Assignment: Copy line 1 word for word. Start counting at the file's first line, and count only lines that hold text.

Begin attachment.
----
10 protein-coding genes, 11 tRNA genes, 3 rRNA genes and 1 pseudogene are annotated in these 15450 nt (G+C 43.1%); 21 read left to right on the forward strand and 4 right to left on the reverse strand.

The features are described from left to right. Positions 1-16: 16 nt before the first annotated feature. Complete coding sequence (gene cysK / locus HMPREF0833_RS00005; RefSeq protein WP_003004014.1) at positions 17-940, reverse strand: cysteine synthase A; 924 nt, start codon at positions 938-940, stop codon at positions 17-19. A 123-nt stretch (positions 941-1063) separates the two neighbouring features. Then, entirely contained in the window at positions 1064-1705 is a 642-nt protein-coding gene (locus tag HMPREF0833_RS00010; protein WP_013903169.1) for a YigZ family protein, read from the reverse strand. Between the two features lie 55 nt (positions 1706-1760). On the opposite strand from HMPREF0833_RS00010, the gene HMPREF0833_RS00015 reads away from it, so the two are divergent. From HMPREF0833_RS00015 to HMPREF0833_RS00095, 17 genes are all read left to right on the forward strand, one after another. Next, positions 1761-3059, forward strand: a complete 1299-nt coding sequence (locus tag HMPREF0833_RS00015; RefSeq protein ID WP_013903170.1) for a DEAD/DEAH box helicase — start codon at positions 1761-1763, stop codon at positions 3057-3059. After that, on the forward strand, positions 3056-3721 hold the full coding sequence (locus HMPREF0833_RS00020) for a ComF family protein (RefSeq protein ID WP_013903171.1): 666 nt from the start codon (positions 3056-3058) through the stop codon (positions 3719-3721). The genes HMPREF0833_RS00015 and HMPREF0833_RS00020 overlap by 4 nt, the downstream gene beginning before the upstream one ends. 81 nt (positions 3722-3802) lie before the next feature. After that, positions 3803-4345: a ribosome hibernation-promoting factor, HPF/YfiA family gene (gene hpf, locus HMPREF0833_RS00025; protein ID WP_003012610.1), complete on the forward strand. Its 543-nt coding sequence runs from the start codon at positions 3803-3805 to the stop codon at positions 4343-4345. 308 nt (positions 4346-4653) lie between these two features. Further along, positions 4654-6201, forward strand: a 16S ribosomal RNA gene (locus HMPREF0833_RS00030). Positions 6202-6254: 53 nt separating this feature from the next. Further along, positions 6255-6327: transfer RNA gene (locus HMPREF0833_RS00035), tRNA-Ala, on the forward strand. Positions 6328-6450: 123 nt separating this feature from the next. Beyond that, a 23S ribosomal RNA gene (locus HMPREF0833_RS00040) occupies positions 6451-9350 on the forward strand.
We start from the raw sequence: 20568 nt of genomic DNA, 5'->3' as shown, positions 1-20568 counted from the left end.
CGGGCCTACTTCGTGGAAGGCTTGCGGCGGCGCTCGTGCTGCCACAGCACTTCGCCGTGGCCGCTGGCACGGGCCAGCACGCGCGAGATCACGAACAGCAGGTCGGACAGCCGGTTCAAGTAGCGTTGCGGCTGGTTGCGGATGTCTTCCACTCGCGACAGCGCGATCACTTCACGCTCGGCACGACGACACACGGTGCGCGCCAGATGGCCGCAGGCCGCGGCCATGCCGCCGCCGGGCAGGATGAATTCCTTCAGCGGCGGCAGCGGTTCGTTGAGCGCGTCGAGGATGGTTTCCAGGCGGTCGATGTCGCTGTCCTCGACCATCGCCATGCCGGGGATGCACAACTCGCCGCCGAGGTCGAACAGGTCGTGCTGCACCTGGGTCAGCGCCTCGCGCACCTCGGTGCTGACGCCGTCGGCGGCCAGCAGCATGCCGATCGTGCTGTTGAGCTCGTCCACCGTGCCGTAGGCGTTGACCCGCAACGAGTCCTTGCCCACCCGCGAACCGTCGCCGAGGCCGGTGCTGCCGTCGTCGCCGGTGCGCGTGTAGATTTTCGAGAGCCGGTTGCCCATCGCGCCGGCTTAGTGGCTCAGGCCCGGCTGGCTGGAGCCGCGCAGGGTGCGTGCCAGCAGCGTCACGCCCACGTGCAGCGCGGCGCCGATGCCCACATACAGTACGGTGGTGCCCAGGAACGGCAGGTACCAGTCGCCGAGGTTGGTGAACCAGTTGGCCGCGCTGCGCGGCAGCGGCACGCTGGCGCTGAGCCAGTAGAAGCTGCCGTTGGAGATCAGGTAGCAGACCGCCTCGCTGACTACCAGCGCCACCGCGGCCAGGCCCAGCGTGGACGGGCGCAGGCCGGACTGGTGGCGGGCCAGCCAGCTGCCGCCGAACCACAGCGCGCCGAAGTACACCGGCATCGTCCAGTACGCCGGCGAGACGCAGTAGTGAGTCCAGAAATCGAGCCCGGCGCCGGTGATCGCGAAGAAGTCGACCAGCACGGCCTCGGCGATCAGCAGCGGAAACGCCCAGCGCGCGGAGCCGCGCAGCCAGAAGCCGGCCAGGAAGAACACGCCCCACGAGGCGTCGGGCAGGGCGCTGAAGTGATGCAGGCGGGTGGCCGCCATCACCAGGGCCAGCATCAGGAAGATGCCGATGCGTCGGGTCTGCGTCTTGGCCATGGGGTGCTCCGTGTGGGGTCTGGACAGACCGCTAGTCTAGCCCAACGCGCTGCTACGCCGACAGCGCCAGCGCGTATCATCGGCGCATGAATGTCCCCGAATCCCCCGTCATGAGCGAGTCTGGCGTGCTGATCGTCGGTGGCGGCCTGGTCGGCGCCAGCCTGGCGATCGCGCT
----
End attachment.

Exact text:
10 protein-coding genes, 11 tRNA genes, 3 rRNA genes and 1 pseudogene are annotated in these 15450 nt (G+C 43.1%); 21 read left to right on the forward strand and 4 right to left on the reverse strand.